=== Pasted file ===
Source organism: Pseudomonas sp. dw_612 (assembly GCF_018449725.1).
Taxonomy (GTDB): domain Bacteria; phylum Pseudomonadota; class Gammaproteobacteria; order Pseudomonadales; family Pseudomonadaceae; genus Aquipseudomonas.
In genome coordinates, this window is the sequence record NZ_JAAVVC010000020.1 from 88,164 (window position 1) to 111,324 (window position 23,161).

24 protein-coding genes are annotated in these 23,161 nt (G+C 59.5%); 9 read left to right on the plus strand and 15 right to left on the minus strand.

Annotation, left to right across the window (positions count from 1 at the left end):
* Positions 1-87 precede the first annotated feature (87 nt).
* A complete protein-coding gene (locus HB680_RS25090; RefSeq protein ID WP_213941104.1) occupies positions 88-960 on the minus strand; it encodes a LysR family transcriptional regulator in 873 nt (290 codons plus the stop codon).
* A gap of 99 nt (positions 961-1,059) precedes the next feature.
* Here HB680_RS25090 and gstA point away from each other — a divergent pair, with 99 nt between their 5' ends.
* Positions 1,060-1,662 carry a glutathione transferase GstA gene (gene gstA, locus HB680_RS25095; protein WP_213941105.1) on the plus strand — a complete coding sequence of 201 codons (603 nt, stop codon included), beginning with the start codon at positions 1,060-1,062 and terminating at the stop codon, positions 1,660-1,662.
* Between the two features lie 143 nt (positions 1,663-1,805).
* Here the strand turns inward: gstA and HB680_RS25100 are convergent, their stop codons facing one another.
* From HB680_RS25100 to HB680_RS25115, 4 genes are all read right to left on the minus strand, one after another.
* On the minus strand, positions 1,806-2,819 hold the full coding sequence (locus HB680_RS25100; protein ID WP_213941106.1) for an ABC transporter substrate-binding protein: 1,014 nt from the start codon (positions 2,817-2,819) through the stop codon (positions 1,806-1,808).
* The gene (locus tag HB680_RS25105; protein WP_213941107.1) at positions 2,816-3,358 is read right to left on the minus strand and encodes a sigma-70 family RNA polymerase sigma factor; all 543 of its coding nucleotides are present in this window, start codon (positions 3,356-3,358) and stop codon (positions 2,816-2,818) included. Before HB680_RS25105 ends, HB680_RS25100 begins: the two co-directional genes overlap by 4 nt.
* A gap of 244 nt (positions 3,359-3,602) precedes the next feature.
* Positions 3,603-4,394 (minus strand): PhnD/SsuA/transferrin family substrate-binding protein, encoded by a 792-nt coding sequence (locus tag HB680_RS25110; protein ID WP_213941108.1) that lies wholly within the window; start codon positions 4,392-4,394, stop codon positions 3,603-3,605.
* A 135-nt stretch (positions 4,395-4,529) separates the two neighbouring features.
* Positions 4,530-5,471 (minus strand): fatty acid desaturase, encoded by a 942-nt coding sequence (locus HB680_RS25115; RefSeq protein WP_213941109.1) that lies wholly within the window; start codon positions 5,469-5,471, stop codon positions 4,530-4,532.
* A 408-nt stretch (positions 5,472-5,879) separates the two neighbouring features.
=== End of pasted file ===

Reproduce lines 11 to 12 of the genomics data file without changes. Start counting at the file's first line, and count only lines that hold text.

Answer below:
* Between the two features lie 143 nt (positions 1,663-1,805).
* Here the strand turns inward: gstA and HB680_RS25100 are convergent, their stop codons facing one another.